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Welcome to issue #54  of  Words Matter , our bi-weekly newsletter .  Please feel free to share with a friend! 
Here's the good stuff.
Verb Shift-n-Drift

People of a certain age will remember reciting "principal parts" of verbs in elementary English classes.   We would  give the form of a verb used for now (present tense) and for yesterday (past tense), and then the form used when introduced by "I have __" ("past participle"): "Today I __ , yesterday I __, and I have __."

I loved the cadence of the patterns as we'd recite go, went, gone and ride, rode, ridden or see, saw, seen and do, did, done.  English verbs seemed to sort out into patterns, one of which was the ring, rang, rung pattern.  Ring, rang, rungSing, sang, sungSink, sank, sunkBegin, began, begunSwim, swam, swumDrink, drank, drunkStink, stank, stunkShrink, shrank, shrunkSpring, sprang, sprungSting, stang, stung. Bring, brang, brung.

stink, stank, stunk

Wait.  SprangStangBrang?  Something's not right.  Clearly some of these forms are going out of style or are just plain wrong.  Actually, it's language shift and drift again, something we've talked about in this space before.  The pattern (known by linguists as Strong Verb Pattern 3) has been evolving for hundreds of years among English speakers, to the point that some words which were once proper have become substandard or comical.

Proof of the drift and shift is clear when you recite some expected patterns.  Try these:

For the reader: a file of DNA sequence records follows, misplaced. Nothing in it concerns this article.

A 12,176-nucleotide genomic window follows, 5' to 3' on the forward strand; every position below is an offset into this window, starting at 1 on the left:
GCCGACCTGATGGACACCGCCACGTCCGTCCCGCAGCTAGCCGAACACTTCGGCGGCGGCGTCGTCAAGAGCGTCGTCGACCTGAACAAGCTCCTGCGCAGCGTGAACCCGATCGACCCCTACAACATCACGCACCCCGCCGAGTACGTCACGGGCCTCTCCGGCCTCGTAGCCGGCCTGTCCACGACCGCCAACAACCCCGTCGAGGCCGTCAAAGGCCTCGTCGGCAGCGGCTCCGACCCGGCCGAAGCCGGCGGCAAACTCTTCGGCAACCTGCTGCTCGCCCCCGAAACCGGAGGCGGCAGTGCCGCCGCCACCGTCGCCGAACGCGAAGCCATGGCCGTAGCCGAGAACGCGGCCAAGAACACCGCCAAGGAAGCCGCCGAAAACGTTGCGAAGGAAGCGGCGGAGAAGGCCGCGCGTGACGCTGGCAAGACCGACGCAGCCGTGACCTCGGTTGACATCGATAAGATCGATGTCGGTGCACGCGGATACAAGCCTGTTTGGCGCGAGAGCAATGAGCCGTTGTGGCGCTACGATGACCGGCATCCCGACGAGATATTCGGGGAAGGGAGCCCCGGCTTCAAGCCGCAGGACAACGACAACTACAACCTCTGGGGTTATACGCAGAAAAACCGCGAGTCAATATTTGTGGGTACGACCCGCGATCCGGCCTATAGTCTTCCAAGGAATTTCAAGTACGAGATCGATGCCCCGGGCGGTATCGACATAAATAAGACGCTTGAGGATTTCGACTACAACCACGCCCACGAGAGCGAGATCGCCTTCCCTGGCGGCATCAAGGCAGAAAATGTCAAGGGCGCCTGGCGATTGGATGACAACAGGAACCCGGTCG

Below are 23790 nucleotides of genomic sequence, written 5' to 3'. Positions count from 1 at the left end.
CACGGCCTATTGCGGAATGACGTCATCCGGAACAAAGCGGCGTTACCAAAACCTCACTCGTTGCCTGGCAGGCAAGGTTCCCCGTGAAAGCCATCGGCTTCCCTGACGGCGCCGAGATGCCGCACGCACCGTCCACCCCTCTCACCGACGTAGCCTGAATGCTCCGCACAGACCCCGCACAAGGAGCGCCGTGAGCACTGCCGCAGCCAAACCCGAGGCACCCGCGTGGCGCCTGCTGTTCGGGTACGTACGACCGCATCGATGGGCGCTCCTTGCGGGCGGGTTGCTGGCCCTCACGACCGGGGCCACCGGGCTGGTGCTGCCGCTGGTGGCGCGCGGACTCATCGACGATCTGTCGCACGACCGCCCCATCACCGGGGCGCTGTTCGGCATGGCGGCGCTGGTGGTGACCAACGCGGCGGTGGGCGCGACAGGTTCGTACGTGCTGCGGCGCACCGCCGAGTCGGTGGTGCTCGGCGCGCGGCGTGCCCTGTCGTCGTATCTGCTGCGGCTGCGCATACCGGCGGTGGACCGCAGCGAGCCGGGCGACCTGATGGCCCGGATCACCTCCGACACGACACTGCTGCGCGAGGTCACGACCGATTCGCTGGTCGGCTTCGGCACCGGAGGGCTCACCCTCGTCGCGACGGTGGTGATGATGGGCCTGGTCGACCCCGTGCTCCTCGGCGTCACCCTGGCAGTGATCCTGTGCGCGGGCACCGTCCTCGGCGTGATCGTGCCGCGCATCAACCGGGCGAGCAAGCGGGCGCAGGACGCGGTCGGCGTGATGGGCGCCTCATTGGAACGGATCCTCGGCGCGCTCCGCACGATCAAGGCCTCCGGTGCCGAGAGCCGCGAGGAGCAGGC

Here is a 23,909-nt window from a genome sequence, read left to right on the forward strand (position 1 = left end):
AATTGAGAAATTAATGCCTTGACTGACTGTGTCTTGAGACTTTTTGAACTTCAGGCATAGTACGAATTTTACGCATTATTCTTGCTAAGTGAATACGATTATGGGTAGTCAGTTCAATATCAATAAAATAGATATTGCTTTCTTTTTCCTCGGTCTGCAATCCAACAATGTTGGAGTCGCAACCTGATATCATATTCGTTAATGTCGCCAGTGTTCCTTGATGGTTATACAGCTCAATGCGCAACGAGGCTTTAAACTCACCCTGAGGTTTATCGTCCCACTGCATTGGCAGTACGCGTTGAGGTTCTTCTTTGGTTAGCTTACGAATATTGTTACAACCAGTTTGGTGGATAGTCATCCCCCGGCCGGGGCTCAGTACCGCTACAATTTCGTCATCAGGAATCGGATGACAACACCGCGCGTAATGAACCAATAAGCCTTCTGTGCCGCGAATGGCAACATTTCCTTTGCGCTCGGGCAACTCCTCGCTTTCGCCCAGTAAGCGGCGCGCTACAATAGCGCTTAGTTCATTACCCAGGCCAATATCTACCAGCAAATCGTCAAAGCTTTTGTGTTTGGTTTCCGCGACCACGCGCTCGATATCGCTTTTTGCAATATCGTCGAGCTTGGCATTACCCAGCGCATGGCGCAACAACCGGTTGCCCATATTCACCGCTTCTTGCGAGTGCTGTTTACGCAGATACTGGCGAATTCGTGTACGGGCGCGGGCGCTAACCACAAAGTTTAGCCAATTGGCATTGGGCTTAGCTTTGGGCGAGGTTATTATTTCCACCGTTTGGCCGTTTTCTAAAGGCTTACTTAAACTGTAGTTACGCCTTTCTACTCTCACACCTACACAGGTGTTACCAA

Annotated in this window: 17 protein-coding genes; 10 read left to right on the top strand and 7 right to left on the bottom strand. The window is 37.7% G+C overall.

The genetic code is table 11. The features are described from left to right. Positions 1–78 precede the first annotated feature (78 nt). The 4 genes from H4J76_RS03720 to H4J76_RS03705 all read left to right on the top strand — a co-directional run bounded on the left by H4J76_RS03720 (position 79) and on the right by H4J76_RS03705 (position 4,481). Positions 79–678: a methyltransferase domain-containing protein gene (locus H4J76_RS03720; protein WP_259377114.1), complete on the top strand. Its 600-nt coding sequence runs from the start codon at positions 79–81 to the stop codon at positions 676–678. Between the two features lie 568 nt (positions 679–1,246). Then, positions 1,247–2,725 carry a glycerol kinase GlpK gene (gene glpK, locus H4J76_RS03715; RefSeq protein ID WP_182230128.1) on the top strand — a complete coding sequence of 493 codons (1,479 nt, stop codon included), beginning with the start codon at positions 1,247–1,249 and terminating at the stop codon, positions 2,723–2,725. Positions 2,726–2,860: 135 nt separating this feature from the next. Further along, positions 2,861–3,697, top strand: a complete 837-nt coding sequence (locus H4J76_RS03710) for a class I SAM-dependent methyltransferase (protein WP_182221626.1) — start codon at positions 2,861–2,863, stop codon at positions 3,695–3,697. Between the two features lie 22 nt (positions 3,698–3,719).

swing              spin                 slink                 cling                wring              sling

Ms. Chickie clang while she swang!

These past tense forms have faded into disuse: swang, clang, span, wrang, slank, slang.  Yet all of these forms appear as proper English in texts from years gone by.

Such changes might make some language teachers cringe and grind their teeth.  But the ones who really understand and love language will smile to know that, true enough, once upon a time people said "Today I cringe, and yesterday I crang, and I have crung" and they said, "Today I grind my corn, yesterday I grand it, and I have grund it."

 Momma  grand
the corn this morning.

It was once correct to say (and write), "Today we win, and yesterday we wan, and we have wun every time," and you'd properly hear the verb pattern "limp, lamp, lump"!  I need to rin (sic) along now--I ran out of space. --R.D. "Doc" Larrick  

Enjoy this brief student video on the suffix ANCE  that comes directly from WordBuildonLine Foundations Level 3. 

The suffix ANCE
The suffix ANCE

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